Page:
Calculating the Departmental Credit-Hour Cost for Higher Learning Institutions Using Joint Costing and Activity-Based Costing Systems Simultaneously

  •  Saleem Ramadan    
  •  Mahmoud Barghash    


The question of how to calculate the effective credit hour costs for different departments in Higher Learning Institutions was approached in this paper using Joint Costing and Activity-Based Costing techniques. The cost of the effective credit hour in the higher learning institutions was treated as joint cost problem. The main advantage of joint cost analysis is its ability to handle multiple faculties who are using common resources up to achieve split off so that each faculty has its own separable cost. The departments within the faculty were also treated as joint cost problem as these departments use common resources up to their split off point as well. The Activity-Based Costing system (ABC) then was used because of its ability to allocate the joint costs to the corresponding faculties and departments. Furthermore, the separable costs pertaining the different departments were added to calculate the departments’ costs. We suggest that the annual effective departmental credit-hour cost to be calculated by dividing the annual total cost of the department by the annual effective number of credit hours taught in that department. The Knapsack model was applied at each cost level to determine the optimal cost driver set for the Activity-Based costing analysis such that a tradeoff between the precision and the cost of the information obtained from the analysis was reached.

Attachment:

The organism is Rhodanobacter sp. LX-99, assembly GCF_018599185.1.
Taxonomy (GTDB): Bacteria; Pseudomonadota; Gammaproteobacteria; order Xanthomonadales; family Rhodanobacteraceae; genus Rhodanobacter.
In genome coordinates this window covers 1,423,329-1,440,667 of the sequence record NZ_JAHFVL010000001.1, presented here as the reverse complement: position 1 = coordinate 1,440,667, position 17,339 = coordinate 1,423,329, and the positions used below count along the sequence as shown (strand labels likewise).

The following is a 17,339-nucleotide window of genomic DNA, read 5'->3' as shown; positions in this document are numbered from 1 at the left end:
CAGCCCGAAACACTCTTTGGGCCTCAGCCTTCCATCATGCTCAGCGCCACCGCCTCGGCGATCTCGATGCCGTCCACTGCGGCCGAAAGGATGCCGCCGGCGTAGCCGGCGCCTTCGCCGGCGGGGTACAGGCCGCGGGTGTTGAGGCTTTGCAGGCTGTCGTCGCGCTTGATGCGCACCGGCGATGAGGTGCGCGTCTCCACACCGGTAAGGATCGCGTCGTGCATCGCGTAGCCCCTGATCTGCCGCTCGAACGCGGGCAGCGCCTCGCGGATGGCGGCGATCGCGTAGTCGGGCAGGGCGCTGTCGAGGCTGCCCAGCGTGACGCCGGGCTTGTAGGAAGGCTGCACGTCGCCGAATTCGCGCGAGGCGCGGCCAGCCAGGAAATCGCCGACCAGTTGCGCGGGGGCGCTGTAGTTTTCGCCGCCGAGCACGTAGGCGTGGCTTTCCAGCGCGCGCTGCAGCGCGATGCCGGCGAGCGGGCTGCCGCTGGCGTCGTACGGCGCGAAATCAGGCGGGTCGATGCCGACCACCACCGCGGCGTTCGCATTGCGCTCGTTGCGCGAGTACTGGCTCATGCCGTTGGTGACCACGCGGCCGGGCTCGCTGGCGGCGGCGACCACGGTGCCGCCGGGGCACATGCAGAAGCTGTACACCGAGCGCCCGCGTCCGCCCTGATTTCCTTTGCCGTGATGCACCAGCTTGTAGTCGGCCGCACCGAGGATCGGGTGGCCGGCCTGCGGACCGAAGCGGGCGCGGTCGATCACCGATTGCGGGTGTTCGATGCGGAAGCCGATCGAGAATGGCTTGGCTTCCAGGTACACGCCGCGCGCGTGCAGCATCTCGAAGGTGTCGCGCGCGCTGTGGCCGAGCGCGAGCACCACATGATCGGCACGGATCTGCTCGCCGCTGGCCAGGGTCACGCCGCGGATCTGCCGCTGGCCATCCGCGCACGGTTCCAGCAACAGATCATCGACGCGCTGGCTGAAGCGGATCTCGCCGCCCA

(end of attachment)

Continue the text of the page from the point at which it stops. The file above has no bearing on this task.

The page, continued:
The proposed model was explained using a hypothetical example of a university containing 9 faculties such that the costs incurred for the university were decomposed into four levels: Facility level and it included all the costs that were not directly related to any of the faculties or departments, Product level and it included all the costs that were related to a certain faculty and not related to a specific department within that faculty, Batch level and it included all the costs that were directly related to a specific department, and finally, the Unit level and it included the annual effective number of hours registered in a department. Originally 12 cost drivers were considered for this hypothetical problem, and then a binary programming model utilizing the Knapsack setup was used to select an optimal set of 9 cost drivers such that those who are not selected were combined with the ones that were selected. The results showed that the proposed method offered precise information about the annual departmental credit-hour cost for higher learning institutions.

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